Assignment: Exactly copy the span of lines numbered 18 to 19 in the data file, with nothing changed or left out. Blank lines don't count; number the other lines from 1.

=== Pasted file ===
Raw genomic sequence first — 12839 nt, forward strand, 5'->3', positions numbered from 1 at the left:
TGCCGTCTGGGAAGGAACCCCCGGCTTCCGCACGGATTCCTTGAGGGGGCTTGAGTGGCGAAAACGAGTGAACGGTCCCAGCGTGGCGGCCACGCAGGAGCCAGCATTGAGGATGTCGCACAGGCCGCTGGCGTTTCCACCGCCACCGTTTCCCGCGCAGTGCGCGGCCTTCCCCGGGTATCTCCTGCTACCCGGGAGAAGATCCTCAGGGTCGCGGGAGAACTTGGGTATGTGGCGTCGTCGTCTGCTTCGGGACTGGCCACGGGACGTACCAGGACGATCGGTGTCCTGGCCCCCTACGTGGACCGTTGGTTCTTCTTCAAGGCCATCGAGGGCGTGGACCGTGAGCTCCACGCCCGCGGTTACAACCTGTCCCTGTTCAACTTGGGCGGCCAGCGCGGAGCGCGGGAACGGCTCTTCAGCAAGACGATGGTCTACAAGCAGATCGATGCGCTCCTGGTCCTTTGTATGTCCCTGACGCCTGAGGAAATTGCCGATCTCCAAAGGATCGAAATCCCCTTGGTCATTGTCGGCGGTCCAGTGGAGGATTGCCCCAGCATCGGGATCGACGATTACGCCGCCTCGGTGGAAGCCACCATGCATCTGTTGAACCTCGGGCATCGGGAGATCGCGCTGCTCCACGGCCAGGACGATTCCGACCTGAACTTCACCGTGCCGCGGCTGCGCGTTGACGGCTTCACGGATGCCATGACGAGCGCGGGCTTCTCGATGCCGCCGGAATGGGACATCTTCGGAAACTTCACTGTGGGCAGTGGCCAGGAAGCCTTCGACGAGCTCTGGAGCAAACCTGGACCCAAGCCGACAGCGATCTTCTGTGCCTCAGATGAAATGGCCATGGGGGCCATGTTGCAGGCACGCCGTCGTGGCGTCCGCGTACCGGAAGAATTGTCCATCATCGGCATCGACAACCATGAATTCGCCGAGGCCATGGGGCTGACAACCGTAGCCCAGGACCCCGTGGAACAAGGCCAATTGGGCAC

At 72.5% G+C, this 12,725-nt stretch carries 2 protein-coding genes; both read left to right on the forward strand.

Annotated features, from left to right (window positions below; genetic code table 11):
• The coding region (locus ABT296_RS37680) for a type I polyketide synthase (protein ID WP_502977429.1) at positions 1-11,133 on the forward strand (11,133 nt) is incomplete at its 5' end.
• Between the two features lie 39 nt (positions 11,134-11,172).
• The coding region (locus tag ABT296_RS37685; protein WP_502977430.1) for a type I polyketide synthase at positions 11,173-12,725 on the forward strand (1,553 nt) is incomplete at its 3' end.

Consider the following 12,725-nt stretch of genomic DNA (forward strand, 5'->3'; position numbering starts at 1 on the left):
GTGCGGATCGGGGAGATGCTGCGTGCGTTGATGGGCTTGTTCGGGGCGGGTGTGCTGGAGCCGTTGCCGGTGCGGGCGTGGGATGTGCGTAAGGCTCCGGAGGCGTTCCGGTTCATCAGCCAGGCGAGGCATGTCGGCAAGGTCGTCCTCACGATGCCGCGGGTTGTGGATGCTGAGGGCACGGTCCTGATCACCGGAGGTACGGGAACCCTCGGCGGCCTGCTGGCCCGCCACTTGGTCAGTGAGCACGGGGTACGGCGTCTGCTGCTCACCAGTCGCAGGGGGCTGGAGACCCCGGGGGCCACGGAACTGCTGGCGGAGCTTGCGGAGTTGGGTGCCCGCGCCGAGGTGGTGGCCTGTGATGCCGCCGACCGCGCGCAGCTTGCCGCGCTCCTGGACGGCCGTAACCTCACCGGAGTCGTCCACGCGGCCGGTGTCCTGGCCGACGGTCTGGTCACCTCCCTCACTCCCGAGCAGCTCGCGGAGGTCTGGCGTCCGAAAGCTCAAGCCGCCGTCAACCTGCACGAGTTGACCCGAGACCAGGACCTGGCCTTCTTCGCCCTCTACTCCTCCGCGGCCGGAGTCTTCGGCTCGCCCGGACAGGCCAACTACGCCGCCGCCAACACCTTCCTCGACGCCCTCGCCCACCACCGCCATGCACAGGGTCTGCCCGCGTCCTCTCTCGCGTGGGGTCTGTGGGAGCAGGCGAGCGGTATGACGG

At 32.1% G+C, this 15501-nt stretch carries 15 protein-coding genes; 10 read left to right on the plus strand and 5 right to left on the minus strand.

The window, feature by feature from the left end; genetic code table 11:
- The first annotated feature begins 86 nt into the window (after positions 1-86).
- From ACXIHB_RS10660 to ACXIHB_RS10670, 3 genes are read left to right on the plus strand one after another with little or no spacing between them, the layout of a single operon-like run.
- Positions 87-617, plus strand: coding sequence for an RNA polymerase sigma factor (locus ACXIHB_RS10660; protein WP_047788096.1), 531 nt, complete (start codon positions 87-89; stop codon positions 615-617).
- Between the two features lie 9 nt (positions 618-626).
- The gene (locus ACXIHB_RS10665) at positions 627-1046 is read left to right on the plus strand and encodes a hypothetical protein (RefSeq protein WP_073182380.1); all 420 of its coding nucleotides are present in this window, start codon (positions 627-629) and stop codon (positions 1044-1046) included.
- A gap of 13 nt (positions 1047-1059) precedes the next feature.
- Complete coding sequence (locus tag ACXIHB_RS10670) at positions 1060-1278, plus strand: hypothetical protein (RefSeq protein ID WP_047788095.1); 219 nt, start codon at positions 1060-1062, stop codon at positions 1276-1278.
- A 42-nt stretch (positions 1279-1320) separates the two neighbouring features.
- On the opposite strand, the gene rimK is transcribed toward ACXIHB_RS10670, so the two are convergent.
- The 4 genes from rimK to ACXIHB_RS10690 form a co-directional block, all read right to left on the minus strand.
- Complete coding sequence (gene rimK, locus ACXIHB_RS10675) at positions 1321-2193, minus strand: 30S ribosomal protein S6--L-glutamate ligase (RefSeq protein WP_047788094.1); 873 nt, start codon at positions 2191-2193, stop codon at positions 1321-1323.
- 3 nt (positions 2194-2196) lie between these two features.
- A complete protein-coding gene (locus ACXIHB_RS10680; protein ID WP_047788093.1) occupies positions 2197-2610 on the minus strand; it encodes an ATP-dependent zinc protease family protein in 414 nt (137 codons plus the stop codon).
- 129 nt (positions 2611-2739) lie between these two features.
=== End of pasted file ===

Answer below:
- Complete coding sequence (locus tag ACXIHB_RS10670) at positions 1060-1278, plus strand: hypothetical protein (RefSeq protein ID WP_047788095.1); 219 nt, start codon at positions 1060-1062, stop codon at positions 1276-1278.
- A 42-nt stretch (positions 1279-1320) separates the two neighbouring features.